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July 10, 2014



NEW TDWI Best Practices Report
Business-Driven BI and Analytics

NEW TDWI Checklist Report
Using Streaming Analytics for Continuous Operational Intelligence

NEW TDWI Checklist Report
Adopting Next-Generation Data Technologies

In-Memory Technologies and the Modern Data Warehouse

Why Enterprises Need Trustworthy Data


Why BI Projects Fail: Data-Driven Data Model Design

TDWI Flashpoint Insight
Bridging the Analytics Skill Gap with Crowdsourcing

TDWI Research Snapshot
Infrastructure for Predictive Analytics

Flashpoint Rx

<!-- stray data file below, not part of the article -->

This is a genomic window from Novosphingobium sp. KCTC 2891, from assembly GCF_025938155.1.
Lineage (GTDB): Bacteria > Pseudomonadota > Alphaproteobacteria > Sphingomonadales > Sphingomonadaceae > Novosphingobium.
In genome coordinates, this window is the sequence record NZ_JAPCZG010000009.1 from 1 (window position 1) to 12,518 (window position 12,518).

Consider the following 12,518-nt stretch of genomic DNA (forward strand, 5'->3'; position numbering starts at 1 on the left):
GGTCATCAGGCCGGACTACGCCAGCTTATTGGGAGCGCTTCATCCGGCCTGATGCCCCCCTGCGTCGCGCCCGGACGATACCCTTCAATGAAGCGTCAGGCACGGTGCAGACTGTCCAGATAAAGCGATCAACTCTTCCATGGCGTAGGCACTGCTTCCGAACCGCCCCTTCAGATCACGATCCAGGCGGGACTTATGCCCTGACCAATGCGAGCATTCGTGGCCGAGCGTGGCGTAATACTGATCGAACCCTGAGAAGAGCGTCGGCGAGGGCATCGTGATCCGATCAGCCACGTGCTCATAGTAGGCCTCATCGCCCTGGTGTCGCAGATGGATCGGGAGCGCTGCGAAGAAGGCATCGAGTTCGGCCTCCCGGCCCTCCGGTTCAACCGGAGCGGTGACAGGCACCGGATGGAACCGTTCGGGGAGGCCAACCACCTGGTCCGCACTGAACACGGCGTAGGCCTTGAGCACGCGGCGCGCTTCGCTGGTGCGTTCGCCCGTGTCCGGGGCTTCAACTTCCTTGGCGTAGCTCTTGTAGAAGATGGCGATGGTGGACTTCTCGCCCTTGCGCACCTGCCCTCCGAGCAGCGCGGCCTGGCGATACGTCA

Mistake: Underestimating the Data

TDWI Bulletin Board
See what's current in TDWI Education, Events, Webinars,
and Marketplace

Why BI Projects Fail: Data-Driven Data Model Design

Steve Dine
Datasource Consulting, LLC

Topics: Data Analysis and Design

Many people look to agile development methodologies as a structural way to involve the business in the design and development of business intelligence (BI) solutions. However, many times the design practices employed within the iterations aren’t actually business driven at all. We see this most often in the design of the data models and BI semantic layers, where data modelers take high-level user requirements and design the model based on their analysis of the data. A compelling alternative is “business driven” data model development, whereby the modeling process starts with the users, not the data. How is business-driven development different from its traditional counterpart, and how--if at all--is it better?